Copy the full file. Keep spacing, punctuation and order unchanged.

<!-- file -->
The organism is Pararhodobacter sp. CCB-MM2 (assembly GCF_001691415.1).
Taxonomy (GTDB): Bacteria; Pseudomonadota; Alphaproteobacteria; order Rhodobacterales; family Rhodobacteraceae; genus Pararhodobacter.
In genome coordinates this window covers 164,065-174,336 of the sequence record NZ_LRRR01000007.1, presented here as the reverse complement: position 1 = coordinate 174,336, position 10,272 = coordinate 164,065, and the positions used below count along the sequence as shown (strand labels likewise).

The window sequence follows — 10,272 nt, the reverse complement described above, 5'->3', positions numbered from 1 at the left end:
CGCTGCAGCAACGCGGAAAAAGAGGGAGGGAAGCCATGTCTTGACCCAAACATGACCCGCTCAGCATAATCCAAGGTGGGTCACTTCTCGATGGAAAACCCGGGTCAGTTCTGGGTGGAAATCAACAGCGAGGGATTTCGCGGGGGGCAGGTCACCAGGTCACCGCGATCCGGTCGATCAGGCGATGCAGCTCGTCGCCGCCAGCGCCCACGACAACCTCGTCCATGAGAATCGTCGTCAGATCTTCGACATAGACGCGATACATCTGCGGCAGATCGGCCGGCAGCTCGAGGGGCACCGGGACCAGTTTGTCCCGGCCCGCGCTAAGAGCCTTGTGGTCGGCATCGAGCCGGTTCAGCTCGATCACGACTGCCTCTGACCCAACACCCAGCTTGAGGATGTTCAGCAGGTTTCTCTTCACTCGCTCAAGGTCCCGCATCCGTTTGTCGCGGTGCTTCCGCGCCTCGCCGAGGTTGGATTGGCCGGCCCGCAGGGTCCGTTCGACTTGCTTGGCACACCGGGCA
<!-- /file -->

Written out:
The organism is Pararhodobacter sp. CCB-MM2 (assembly GCF_001691415.1).
Taxonomy (GTDB): Bacteria; Pseudomonadota; Alphaproteobacteria; order Rhodobacterales; family Rhodobacteraceae; genus Pararhodobacter.
In genome coordinates this window covers 164,065-174,336 of the sequence record NZ_LRRR01000007.1, presented here as the reverse complement: position 1 = coordinate 174,336, position 10,272 = coordinate 164,065, and the positions used below count along the sequence as shown (strand labels likewise).

The window sequence follows — 10,272 nt, the reverse complement described above, 5'->3', positions numbered from 1 at the left end:
CGCTGCAGCAACGCGGAAAAAGAGGGAGGGAAGCCATGTCTTGACCCAAACATGACCCGCTCAGCATAATCCAAGGTGGGTCACTTCTCGATGGAAAACCCGGGTCAGTTCTGGGTGGAAATCAACAGCGAGGGATTTCGCGGGGGGCAGGTCACCAGGTCACCGCGATCCGGTCGATCAGGCGATGCAGCTCGTCGCCGCCAGCGCCCACGACAACCTCGTCCATGAGAATCGTCGTCAGATCTTCGACATAGACGCGATACATCTGCGGCAGATCGGCCGGCAGCTCGAGGGGCACCGGGACCAGTTTGTCCCGGCCCGCGCTAAGAGCCTTGTGGTCGGCATCGAGCCGGTTCAGCTCGATCACGACTGCCTCTGACCCAACACCCAGCTTGAGGATGTTCAGCAGGTTTCTCTTCACTCGCTCAAGGTCCCGCATCCGTTTGTCGCGGTGCTTCCGCGCCTCGCCGAGGTTGGATTGGCCGGCCCGCAGGGTCCGTTCGACTTGCTTGGCACACCGGGCA